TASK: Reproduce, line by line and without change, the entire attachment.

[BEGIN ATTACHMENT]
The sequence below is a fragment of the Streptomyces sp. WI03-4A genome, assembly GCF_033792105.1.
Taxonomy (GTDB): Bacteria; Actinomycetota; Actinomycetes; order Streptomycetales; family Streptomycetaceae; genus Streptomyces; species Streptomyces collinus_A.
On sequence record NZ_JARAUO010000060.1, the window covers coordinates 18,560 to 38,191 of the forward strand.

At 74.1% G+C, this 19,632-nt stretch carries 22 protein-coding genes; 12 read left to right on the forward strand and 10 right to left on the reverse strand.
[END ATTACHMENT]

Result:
The sequence below is a fragment of the Streptomyces sp. WI03-4A genome, assembly GCF_033792105.1.
Taxonomy (GTDB): Bacteria; Actinomycetota; Actinomycetes; order Streptomycetales; family Streptomycetaceae; genus Streptomyces; species Streptomyces collinus_A.
On sequence record NZ_JARAUO010000060.1, the window covers coordinates 18,560 to 38,191 of the forward strand.

At 74.1% G+C, this 19,632-nt stretch carries 22 protein-coding genes; 12 read left to right on the forward strand and 10 right to left on the reverse strand.